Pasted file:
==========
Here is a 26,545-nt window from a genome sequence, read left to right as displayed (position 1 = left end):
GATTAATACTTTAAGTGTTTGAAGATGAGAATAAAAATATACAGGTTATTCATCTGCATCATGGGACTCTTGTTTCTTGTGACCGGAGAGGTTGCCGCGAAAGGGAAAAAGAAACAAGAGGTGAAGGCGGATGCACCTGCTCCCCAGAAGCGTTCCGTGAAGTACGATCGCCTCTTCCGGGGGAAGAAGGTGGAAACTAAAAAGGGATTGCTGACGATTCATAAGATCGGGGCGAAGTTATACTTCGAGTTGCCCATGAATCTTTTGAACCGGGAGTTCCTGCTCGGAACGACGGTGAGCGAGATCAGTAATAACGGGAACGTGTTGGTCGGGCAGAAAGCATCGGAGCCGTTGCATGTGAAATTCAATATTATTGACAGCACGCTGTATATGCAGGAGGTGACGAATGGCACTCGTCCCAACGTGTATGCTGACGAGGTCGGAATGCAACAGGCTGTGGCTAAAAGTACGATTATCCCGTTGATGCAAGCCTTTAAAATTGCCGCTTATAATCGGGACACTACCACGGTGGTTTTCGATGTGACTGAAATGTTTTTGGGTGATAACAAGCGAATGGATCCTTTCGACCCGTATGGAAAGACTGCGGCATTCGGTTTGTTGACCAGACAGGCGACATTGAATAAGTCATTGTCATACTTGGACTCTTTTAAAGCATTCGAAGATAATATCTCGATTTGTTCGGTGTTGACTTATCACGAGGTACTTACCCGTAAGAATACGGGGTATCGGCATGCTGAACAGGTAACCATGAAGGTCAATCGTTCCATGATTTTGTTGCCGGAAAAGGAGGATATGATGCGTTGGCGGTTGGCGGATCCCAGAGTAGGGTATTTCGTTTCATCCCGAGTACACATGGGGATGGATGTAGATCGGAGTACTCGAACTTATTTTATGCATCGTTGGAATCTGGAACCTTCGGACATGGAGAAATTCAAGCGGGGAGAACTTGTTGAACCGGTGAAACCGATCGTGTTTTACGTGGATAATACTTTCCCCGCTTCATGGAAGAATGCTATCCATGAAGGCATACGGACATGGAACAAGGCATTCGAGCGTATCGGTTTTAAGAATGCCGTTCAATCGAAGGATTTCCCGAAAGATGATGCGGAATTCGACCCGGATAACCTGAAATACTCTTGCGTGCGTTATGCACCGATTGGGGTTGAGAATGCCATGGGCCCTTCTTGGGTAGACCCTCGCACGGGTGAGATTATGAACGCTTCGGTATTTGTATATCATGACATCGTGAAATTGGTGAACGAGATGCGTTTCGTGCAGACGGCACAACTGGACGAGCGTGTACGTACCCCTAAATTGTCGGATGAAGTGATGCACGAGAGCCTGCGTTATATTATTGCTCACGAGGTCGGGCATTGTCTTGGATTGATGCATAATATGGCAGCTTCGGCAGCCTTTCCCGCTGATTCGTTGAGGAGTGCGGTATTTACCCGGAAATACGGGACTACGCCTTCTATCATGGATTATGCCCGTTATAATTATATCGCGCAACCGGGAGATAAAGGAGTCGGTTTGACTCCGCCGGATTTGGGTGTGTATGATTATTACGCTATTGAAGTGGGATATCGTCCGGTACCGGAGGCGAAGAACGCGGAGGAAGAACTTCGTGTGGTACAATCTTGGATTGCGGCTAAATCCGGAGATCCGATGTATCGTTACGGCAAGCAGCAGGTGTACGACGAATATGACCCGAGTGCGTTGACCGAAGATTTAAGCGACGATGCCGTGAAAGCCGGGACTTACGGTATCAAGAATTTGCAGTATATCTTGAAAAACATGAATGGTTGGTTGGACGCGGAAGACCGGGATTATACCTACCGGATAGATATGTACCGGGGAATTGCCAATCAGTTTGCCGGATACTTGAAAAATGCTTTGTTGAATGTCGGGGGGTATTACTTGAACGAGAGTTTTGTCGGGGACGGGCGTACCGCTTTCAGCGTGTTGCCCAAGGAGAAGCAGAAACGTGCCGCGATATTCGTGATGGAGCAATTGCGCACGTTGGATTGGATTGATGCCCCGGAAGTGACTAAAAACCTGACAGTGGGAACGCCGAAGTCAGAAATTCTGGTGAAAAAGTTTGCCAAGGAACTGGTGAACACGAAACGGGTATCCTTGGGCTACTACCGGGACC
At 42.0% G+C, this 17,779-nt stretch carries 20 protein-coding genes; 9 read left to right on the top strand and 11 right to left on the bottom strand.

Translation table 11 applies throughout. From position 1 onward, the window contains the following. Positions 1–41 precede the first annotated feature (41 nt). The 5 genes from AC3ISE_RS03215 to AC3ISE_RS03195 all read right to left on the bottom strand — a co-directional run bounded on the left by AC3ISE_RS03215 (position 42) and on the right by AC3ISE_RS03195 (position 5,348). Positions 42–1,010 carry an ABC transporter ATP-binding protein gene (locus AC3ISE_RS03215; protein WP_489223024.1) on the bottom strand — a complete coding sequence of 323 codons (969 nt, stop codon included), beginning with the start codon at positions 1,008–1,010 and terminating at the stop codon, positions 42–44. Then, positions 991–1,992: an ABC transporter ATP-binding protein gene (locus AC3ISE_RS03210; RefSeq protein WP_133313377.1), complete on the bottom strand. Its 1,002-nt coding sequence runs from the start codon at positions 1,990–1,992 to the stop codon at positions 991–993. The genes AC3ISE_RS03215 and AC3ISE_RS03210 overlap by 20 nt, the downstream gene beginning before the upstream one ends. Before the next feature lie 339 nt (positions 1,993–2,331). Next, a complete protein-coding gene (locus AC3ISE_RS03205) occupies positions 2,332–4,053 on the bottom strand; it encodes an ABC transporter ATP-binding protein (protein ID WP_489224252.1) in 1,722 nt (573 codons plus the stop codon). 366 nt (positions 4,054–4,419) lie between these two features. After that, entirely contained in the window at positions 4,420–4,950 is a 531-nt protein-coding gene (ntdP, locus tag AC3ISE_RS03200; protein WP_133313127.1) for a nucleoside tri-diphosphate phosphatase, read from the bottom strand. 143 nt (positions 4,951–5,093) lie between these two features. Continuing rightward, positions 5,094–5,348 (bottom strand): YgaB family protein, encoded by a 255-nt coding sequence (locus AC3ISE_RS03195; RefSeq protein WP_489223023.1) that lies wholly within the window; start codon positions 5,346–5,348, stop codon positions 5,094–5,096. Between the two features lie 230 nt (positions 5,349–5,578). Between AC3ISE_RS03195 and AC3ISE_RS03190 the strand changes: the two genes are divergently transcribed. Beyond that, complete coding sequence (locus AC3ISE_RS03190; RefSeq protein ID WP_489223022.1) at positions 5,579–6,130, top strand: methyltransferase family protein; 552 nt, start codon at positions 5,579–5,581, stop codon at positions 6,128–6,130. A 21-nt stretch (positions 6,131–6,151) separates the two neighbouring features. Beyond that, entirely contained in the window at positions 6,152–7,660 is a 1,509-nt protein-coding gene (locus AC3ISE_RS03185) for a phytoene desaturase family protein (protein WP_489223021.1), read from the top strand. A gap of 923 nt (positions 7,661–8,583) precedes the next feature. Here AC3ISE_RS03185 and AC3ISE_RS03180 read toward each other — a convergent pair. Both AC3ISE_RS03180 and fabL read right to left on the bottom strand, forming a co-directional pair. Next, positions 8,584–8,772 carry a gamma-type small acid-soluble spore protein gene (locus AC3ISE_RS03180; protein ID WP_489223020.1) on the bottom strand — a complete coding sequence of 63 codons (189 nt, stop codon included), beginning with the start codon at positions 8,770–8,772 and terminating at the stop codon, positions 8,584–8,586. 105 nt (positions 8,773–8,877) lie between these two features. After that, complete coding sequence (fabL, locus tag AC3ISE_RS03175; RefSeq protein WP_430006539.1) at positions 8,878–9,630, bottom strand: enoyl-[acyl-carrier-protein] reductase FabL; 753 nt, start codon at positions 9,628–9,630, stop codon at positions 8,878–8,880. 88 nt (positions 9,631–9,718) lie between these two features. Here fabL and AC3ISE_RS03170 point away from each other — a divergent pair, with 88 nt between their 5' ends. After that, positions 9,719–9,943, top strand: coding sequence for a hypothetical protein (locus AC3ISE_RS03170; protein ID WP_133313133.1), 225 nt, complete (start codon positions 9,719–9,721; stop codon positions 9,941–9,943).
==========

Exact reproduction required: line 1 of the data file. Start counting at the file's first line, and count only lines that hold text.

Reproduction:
Here is a 26,545-nt window from a genome sequence, read left to right as displayed (position 1 = left end):